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Science

Tracking Down the First Oxygen Users 109

Posted by samzenpus
from the primordial-home-health-care dept.
sciencehabit writes "None of us would be here today if, billions of years ago, a tiny, single-celled organism hadn't started using oxygen to make a living. Researchers don't know exactly when this happened, or why, but a team of scientists has come closer than ever before to finding out. They've identified the earliest known example of aerobic metabolism, the process of using oxygen as fuel. The discovery may even provide clues as to where the oxygen came from in the first place."
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Tracking Down the First Oxygen Users

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  • by K. S. Kyosuke (729550) on Wednesday January 11, 2012 @02:14PM (#38666298)

    In a hydrocarbon atmosphere, you can burn oxygen. All our definitions are oriented around our oxygen-based atmosphere. I'm sure we'd call oxygen 'fuel' if we lived in a hydrocarbon atmosphere and oxygen was the scarcer material.

    Which made a wonderful plot for Isaac Asimov's lovable The Dust of Death [wikipedia.org] :) You can tell the guy was a chemist. ;-)

  • At some levels... (Score:5, Interesting)

    by forkfail (228161) on Wednesday January 11, 2012 @02:23PM (#38666426)

    ... the human race shares certain critical traits with these little guys.

    Like them, we're creating a cataclysmic event in the biosphere that will probably wipe ourselves out, but allow the next generation of life to thrive.

    Unlike them, we out to be able to mitigate the impact of our presence, but while we're smart enough to see what we are doing, we don't have the fortitude to change our ways.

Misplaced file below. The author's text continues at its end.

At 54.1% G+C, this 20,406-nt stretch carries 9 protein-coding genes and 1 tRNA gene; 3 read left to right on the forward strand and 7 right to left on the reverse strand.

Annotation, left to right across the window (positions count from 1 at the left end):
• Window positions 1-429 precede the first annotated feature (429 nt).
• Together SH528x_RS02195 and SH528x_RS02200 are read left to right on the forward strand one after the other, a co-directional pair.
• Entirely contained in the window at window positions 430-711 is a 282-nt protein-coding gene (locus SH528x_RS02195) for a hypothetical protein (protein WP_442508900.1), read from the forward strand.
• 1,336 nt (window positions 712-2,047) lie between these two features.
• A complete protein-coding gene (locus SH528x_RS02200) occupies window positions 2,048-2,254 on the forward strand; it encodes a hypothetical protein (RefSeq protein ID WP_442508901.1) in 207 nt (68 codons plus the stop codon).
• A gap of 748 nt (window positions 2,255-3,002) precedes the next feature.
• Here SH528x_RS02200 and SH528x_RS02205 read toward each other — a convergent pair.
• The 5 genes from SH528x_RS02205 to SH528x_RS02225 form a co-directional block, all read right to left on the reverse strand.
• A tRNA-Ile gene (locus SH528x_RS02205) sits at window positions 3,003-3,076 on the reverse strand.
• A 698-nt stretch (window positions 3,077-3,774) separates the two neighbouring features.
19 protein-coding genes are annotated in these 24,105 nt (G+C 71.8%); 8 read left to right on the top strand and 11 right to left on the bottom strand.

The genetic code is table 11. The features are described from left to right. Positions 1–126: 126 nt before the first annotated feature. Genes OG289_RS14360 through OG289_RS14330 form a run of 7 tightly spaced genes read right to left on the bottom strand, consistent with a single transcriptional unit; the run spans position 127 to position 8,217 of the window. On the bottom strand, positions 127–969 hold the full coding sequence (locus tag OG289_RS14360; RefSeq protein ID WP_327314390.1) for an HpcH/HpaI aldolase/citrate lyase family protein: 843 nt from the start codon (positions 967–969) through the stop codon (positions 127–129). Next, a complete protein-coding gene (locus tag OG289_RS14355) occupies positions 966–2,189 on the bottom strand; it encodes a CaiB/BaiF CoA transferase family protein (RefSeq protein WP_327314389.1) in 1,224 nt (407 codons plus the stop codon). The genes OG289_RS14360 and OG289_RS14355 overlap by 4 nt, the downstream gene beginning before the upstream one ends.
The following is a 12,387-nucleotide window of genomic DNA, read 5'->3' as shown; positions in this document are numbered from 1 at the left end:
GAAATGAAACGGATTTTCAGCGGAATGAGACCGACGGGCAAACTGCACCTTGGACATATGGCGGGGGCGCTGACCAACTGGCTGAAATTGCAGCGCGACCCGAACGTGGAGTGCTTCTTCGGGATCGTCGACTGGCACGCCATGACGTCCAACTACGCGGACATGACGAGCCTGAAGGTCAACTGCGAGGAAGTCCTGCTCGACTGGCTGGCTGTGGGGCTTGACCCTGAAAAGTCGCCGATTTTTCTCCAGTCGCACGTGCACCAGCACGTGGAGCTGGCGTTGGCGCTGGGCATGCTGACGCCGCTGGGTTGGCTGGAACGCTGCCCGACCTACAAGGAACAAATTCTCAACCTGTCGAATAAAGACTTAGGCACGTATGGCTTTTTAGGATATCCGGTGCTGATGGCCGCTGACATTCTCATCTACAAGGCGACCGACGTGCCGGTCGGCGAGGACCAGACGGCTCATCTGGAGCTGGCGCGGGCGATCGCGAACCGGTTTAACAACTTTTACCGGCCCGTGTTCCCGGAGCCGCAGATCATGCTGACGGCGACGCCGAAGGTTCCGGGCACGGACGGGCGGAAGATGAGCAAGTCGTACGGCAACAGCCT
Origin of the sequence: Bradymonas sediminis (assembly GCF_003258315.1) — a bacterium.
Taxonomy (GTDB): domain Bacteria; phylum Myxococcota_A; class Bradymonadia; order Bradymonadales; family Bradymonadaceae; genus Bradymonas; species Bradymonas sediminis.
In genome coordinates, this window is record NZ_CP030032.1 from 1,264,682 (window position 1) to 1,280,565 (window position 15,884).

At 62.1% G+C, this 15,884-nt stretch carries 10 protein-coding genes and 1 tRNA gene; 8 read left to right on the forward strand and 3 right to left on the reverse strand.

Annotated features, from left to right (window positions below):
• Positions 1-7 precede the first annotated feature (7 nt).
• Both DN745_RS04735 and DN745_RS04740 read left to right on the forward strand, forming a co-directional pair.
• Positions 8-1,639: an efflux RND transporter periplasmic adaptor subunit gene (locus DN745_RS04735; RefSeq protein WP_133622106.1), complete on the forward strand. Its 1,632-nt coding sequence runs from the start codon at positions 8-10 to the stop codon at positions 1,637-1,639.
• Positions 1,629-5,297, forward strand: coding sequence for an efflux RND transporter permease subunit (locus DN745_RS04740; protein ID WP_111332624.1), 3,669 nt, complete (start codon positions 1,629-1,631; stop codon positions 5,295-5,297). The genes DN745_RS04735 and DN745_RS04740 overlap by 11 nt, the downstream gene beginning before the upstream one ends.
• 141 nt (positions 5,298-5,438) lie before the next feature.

• by The Grim Reefer (1162755) on Wednesday January 11, 2012 @03:01PM (#38666882)

    "My understanding ... is that atmospheric oxygen at levels high enough to sustain oxygen based metabolism came from plants and trees"

    Your understanding is quite wrong.

    By the time there were "plants and trees" the major part of the biosphere already was oxigen dependant.

    The change of the atmosphere from reductive to oxidative predates trees by about two billion years -the start of the proterozoic age is marked about 2.4 billion years ago (with a strong spike around the precambric which still predates trees by about 300 million years).

    It's my understanding that cyanobacteria [wikipedia.org] is responsible for initially creating earths oxygen. I can't say I know much about the historical aspect of it. But I used to keep saltwater reef/fish tanks, and it can become a big problem if you do something wrong. It's really nasty slimy algae looking stuff. I used to find in ironic how much many fish keepers despised the stuff, and yet we probably wouldn't be here without it.

  • by Samantha Wright (1324923) on Wednesday January 11, 2012 @03:15PM (#38667046) Homepage Journal
    Oxygen is the most aggressively electronegative element after Fluorine. (I think that Neon might be [wikipedia.org] even more aggressive if you could ionize it usefully.) I had a colourful mnemonic for this in second-year organic chemistry that revolved around bitches and gimps, but the take-home message is that Chlorine robs Nitrogen, and Oxygen wipes out everything but good ol' Fluorine. For related reasons, fluorine becomes a source of face-melting death in hydrogen-bonded form.

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